Selling When Getting a Divorce
Protecting Credit During Divorce & Selling
Even the divorces and breakups that start out amicable can eventually turn sideways -- if not completely inside out -- despite well-intentioned efforts to remain civil. Regardless of who was wronged, who was innocent, how the blame is divided, or whether the union simply drifted apart, it's a death of a relationship, a time to mourn. It's also a time of rebirth and a new life.
So, don't get sidetracked.
Although your "better half" may be out of the picture, your finances will follow you wherever the future leads you. My mother used to warn her daughters by saying: "You can always find another boyfriend, but it's damn hard to find another place to live." Her Midwestern common-sense advice, if you're wondering, applied to my brother as well.
Steps You Can Take to Protect Your Credit
- First, Obtain Your Credit Report. You can get a copy of your credit report by notifying each of the three credit bureaus, Experian, TransUnion or Equifax, or you can obtain a free copy of each report online by copying and pasting this secure link into your browser: http://annualcreditreport.com.
- Second, Inventory Credit. Make a list of all creditors, secured and unsecured.
- Secured creditors are those that attach an asset as security for the debt. If your home is mortgaged or you have a loan on your car, for example, your home and car are assets used as security.
- Unsecured creditors are those that lend you money based solely on your promise for repayment.
- Third, Separate Joint Accounts From Individual Accounts. Joint accounts are those containing both names, and each of you is responsible for the debt. Individual accounts are those opened solely in your name.
- Fourth, Call Joint Credit Card Lenders. Find out if the credit extended is based on your credit or your partner's credit.
- If the credit is based on your credit, but your partner has a card, ask to have your partner removed.
- If the credit is based on your partner's credit, put the credit card in your pocket. OK, just joking. Ask to have your name removed.
- If the lender refuses to remove a name from the account, close the account, and open a new account.
- If you have a balance on your credit card, the creditor will not close the account unless you pay off the balance. But you can prevent further charges on the account by asking for the account to be frozen.
- Fifth, Sell or Refinance Secured Assets. It is important to separate the liability for secured assets.
- If a car is financed in both names, regardless of whose name is on the title, both of you are responsible for the loan.
- If a mortgage is held in both names, regardless of whose name is on the deed, both of you are responsible for the mortgage.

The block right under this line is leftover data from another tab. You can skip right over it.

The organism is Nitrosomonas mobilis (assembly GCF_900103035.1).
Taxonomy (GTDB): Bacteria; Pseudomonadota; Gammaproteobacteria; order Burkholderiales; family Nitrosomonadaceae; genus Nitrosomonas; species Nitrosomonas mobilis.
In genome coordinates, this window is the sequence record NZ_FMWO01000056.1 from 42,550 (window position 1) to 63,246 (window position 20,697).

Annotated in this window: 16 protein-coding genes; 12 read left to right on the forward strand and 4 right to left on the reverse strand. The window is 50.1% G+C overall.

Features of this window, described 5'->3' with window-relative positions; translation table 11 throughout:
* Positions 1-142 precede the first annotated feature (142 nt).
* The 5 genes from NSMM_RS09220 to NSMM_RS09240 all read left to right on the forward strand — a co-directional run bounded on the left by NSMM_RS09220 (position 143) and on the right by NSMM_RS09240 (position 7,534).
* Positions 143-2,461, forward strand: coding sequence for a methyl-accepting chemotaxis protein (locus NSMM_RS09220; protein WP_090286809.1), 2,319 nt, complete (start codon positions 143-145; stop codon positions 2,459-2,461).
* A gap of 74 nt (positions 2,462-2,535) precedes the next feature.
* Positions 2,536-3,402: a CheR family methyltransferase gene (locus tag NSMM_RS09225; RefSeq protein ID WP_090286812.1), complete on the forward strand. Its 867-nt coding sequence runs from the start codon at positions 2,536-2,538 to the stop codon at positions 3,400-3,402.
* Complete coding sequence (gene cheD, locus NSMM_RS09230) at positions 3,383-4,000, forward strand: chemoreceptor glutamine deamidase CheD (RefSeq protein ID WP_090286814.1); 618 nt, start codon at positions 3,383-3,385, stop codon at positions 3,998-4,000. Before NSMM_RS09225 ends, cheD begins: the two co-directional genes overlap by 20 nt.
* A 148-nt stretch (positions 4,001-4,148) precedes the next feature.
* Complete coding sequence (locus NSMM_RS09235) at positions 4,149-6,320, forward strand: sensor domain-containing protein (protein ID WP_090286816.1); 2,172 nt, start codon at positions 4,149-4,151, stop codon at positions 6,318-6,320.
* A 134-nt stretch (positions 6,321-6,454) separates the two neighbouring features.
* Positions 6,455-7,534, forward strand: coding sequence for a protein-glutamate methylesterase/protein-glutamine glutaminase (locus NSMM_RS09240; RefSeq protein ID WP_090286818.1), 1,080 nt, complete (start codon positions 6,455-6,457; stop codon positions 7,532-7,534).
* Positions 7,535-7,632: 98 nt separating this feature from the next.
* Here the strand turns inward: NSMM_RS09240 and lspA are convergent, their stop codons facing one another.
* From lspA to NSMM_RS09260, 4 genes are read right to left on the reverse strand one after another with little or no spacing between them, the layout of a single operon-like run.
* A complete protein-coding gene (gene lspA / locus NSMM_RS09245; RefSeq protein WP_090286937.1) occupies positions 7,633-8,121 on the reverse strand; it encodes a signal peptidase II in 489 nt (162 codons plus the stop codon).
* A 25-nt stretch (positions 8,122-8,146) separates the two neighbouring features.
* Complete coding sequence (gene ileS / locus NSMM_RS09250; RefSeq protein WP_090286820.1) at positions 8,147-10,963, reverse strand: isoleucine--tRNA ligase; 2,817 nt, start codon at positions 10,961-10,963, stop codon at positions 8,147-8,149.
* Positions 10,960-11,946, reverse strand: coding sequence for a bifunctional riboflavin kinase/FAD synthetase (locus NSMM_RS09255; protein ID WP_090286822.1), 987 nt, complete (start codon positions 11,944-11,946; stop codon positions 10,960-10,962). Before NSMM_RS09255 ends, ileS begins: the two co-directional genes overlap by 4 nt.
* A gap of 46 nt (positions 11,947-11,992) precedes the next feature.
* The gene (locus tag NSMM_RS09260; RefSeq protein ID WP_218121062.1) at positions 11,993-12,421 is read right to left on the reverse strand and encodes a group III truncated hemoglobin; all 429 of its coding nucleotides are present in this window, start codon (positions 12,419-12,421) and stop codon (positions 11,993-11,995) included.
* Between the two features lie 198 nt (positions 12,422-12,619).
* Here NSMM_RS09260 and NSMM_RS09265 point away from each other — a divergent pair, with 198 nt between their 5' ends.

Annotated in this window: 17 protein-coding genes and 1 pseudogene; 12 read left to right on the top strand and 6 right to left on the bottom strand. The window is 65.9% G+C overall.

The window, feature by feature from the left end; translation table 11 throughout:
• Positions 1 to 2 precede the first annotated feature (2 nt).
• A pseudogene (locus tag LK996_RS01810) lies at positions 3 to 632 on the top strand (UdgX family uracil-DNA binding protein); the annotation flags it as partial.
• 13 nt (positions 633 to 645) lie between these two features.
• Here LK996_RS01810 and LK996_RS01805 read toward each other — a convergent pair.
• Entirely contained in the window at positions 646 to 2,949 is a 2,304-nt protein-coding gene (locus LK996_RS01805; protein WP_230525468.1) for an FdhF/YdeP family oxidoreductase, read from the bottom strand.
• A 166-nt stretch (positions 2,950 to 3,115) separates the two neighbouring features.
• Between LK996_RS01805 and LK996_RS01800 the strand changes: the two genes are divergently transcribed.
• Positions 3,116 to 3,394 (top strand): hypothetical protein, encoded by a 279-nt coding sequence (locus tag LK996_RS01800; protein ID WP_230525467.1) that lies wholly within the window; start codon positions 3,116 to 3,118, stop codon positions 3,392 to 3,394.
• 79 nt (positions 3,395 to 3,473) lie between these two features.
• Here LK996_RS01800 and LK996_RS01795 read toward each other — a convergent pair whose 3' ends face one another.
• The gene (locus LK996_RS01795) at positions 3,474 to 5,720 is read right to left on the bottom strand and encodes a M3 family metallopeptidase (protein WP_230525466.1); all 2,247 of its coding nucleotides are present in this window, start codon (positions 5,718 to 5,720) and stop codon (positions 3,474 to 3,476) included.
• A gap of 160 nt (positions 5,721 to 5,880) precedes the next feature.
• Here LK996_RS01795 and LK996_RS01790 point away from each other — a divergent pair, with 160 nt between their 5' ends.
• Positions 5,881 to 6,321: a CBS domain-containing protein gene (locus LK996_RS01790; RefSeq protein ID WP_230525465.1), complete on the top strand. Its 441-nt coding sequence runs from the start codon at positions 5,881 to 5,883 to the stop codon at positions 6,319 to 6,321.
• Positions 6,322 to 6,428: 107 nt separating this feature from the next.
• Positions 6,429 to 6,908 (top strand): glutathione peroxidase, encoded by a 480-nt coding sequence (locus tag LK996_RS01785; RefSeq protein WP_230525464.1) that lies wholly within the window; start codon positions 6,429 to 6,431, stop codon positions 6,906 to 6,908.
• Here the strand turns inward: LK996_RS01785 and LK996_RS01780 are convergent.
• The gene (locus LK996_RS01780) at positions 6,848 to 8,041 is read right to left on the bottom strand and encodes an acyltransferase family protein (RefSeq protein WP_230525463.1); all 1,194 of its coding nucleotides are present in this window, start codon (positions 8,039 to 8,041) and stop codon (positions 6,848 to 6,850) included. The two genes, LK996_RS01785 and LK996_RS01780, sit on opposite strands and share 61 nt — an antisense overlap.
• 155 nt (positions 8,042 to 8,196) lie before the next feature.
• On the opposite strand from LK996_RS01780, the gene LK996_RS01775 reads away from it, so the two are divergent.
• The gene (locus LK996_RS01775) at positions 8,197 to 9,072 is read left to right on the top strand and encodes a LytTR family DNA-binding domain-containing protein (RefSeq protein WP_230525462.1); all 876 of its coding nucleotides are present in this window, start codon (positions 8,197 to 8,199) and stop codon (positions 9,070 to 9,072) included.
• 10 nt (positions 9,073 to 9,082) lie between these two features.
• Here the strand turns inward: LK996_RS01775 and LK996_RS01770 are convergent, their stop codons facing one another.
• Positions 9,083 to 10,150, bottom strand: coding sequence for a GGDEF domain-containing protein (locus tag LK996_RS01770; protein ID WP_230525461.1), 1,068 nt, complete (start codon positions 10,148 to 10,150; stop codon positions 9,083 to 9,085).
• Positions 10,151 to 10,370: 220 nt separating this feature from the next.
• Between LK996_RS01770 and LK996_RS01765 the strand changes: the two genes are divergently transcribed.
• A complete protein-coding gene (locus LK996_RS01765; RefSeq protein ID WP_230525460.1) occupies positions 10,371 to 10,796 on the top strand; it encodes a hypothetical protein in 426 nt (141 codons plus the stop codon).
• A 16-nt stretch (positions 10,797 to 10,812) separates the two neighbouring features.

- Even if your divorce decree assigns possession of those assets to one party, or if one of you voluntarily transfers title to the other, the liability for the loan will remain if you do not sell or refinance the asset.
Refinancing Your House
Should you reach an agreement whereby one person will remain in possession of the home, then the prudent course of action is to remove the existing loan and replace it with a new loan, providing, of course, that you lack the capital to pay off the loan in cash.
- Record a New Deed. Ask your lawyer or title company to draw up a deed that transfers title from one person to the other. Commonly used deeds for this purpose are quitclaim deeds, but your lawyer may prefer to use a warranty deed or a grant deed.
- Obtain a New Mortgage. Places to get a mortgage include your local bank, a credit union, or through a trusted mortgage broker.
- If you cannot qualify yourself, you can either sell the property or obtain a co-signer such as asking a relative to help you qualify.
- Should you owe your partner equity, ask your partner if he or she would be willing to let you obtain a large enough loan to pay off the existing loan and then carry a second mortgage for the amount owed. This way you can make payments to your partner for the equity, perhaps at a lower interest rate and better terms than a lender would give you.
Moreover, providing there is enough equity in the home to support a second mortgage -- preferably the amount of both loans do not exceed 80% of the home's market value -- your partner might be able to sell the mortgage at a discount to obtain the cash.
- Bear in mind that obtaining a new loan will require an appraisal to substantiate value, but since lenders have a vested interested in making you a loan, you might want to also ask a trusted real estate agent to pull comparable sales for you as well. Appraisals are not written in gold. You do not want to pay your partner more for the property than it is worth and refinance appraisals often result in higher values than you might get for resale.
- A new mortgage will also require a new title policy. Although you will be insuring the lender and not yourself, this process will give you a relative assurance that your partner has not further encumbered the property without your knowledge.
Selling Your House
- Establish Market Value. Figure out how much your home is worth based on past comparable sales.
- Prepare Your House For Sale. Clean, declutter, depersonalize, and pack.
- Find a Real Estate Agent. Consider experienced agents over friends or relatives with little or no experience.
- Interview at least three agents before hiring an agent. Although depending on market conditions, you may easily sell the home yourself, it's always more difficult to do so during times of stress, and you might want to let a professional take over.
- Don't Advertise Your Dissolution. Protect your privacy while your home is on the market. If buyers know the reason for the sale, you might receive a lower offer.
For legal advice, please consult a lawyer.